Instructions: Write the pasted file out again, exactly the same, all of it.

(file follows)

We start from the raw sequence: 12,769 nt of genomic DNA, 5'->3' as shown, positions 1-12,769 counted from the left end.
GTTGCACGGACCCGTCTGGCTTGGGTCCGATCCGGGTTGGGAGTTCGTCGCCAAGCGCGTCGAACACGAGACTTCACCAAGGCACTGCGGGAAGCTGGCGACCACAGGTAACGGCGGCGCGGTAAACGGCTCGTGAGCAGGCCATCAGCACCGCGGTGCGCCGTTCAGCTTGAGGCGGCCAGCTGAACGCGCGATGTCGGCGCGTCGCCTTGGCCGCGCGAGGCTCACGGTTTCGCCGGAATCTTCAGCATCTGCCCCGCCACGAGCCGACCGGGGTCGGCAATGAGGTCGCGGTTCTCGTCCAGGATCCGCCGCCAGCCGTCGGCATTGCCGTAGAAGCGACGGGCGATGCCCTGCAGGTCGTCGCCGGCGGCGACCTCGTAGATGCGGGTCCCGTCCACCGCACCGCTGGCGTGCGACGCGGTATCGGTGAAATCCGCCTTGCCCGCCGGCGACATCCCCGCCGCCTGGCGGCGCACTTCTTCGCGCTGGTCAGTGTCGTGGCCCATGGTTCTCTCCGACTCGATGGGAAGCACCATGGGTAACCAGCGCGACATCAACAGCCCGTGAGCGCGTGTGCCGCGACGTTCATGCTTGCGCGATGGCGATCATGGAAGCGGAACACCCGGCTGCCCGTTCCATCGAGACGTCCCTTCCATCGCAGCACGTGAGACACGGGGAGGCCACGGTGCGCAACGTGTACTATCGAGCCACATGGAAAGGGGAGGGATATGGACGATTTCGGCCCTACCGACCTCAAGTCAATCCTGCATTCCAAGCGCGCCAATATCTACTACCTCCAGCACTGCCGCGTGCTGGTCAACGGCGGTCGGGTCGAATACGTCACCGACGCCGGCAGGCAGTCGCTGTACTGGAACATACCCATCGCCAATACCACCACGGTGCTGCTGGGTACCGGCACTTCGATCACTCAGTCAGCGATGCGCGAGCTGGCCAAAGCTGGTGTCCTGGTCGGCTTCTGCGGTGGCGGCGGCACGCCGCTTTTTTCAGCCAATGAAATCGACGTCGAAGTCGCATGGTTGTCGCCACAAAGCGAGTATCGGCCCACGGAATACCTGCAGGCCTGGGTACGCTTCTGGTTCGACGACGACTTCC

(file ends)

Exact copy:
We start from the raw sequence: 12,769 nt of genomic DNA, 5'->3' as shown, positions 1-12,769 counted from the left end.
GTTGCACGGACCCGTCTGGCTTGGGTCCGATCCGGGTTGGGAGTTCGTCGCCAAGCGCGTCGAACACGAGACTTCACCAAGGCACTGCGGGAAGCTGGCGACCACAGGTAACGGCGGCGCGGTAAACGGCTCGTGAGCAGGCCATCAGCACCGCGGTGCGCCGTTCAGCTTGAGGCGGCCAGCTGAACGCGCGATGTCGGCGCGTCGCCTTGGCCGCGCGAGGCTCACGGTTTCGCCGGAATCTTCAGCATCTGCCCCGCCACGAGCCGACCGGGGTCGGCAATGAGGTCGCGGTTCTCGTCCAGGATCCGCCGCCAGCCGTCGGCATTGCCGTAGAAGCGACGGGCGATGCCCTGCAGGTCGTCGCCGGCGGCGACCTCGTAGATGCGGGTCCCGTCCACCGCACCGCTGGCGTGCGACGCGGTATCGGTGAAATCCGCCTTGCCCGCCGGCGACATCCCCGCCGCCTGGCGGCGCACTTCTTCGCGCTGGTCAGTGTCGTGGCCCATGGTTCTCTCCGACTCGATGGGAAGCACCATGGGTAACCAGCGCGACATCAACAGCCCGTGAGCGCGTGTGCCGCGACGTTCATGCTTGCGCGATGGCGATCATGGAAGCGGAACACCCGGCTGCCCGTTCCATCGAGACGTCCCTTCCATCGCAGCACGTGAGACACGGGGAGGCCACGGTGCGCAACGTGTACTATCGAGCCACATGGAAAGGGGAGGGATATGGACGATTTCGGCCCTACCGACCTCAAGTCAATCCTGCATTCCAAGCGCGCCAATATCTACTACCTCCAGCACTGCCGCGTGCTGGTCAACGGCGGTCGGGTCGAATACGTCACCGACGCCGGCAGGCAGTCGCTGTACTGGAACATACCCATCGCCAATACCACCACGGTGCTGCTGGGTACCGGCACTTCGATCACTCAGTCAGCGATGCGCGAGCTGGCCAAAGCTGGTGTCCTGGTCGGCTTCTGCGGTGGCGGCGGCACGCCGCTTTTTTCAGCCAATGAAATCGACGTCGAAGTCGCATGGTTGTCGCCACAAAGCGAGTATCGGCCCACGGAATACCTGCAGGCCTGGGTACGCTTCTGGTTCGACGACGACTTCC